Voluntary Emission Reductions (VERs)
The leaders in Voluntary Emission Reductions (VERs) are the U.S. — obviously, since they have not accepted any legally binding targets and timetables domestically or internationally binding commitments to reduce Greenhouse Gases under the Kyoto Protocol.
Most of these voluntary policies and measures do not create tradable permits. This does not mean that nothing is happening in the U.S. In 2005, Seattle City Light became the nation's first major utility to cut its net Greenhouse Gas emissions to zero.
On the other hand some groups and companies in the U.S. are trading VERs. In 1997 a law in Oregon required new power plants to offset part of their CO2 emissions. A new regulated carbon market in Oregon meant that the Climate Trust could issue Requests for Proposals for projects wishing to sell VERs to offset the emissions from the Oregon power stations. In May 2006 the Climate Trust announced the first U.S. sale of VERs to Europe.
Other smaller entities sell emissions reductions to offset activities which are not counted under the Kyoto Protocol, for example emissions from air travel. Many recent initiatives for example, offset emissions from conference venues, air travel, local transportation, hotel accommodation and such like. The venue organisers can then claim that their event is "carbon neutral."
Offsetting emissions may be an option to compensate for activities where emissions are difficult to reduce directly, for example due to an unwillingness on the part of the people involved to change their lifestyle: for example emissions caused by travel, etc. Even if people were willing to change their lifestyles, these activities do not lend themselves easily to being captured with an acceptable emission reduction calculation methodology, though if enough people change their lifestyle this will reflect in the national GHG emission reductions.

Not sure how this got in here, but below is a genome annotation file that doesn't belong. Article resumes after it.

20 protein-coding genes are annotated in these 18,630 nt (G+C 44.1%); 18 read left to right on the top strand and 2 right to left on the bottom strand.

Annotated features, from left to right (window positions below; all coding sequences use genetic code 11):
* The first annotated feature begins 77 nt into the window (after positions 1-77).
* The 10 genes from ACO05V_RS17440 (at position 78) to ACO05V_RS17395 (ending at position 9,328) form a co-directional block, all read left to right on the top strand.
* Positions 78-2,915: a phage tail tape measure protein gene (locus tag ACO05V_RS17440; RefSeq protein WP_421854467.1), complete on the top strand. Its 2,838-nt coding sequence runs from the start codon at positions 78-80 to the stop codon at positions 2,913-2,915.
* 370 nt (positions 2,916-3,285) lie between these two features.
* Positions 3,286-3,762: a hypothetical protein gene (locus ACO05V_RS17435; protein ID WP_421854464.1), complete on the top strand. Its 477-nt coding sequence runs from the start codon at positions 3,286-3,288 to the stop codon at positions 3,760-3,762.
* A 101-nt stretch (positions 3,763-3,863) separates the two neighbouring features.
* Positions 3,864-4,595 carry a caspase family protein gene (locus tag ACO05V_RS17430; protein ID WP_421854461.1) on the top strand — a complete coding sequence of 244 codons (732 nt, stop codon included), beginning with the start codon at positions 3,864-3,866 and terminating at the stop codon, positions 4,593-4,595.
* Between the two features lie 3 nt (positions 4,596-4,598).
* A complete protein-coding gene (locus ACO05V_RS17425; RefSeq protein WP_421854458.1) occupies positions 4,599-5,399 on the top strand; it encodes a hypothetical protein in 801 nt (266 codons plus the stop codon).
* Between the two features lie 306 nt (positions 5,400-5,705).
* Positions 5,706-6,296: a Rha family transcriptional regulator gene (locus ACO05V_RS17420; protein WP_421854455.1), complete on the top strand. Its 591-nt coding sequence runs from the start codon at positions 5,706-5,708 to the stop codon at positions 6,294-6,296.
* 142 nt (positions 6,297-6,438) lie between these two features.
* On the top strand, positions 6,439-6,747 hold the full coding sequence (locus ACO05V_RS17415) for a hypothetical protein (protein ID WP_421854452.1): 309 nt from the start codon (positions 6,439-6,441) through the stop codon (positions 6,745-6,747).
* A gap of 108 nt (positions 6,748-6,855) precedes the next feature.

Interestingly some methodology development is going on for an approved methodology for calculating emission reductions from changes in lifestyle under CDM, but the EB has not yet approved a methodology.
VER initiatives thus come from lots of different sectors for lots of different reasons. For example forestry conservation supporters may still want to calculate the net GHG removals by sinks associated with their conservation project, but they cannot claim the credit under CDM. So they look for interested parties who want to buy the VERs, just so that the project can go ahead. The buyer would not necessarily get any monetary benefit out of giving this support. But that is nonetheless an excellent support for the project. And the benefit to the climate is just as real.
The Bagepalli CDM Reforestation Programme, for example, is seeking validation under Climate & Community Biodiversity (CCB). This is a U.S. standard which shows that the project is doing something more than just offsetting the emissions for an Annex I country. It also provides huge benefits to the local people, conserves biodiversity, and restores eco-system services in a region where the soil is very degraded. Though the project will generate Certified Emission Reductions under the CDM, it will also be conforming to some voluntary standards which will make the credits attractive to buyers who want something more than just CERs.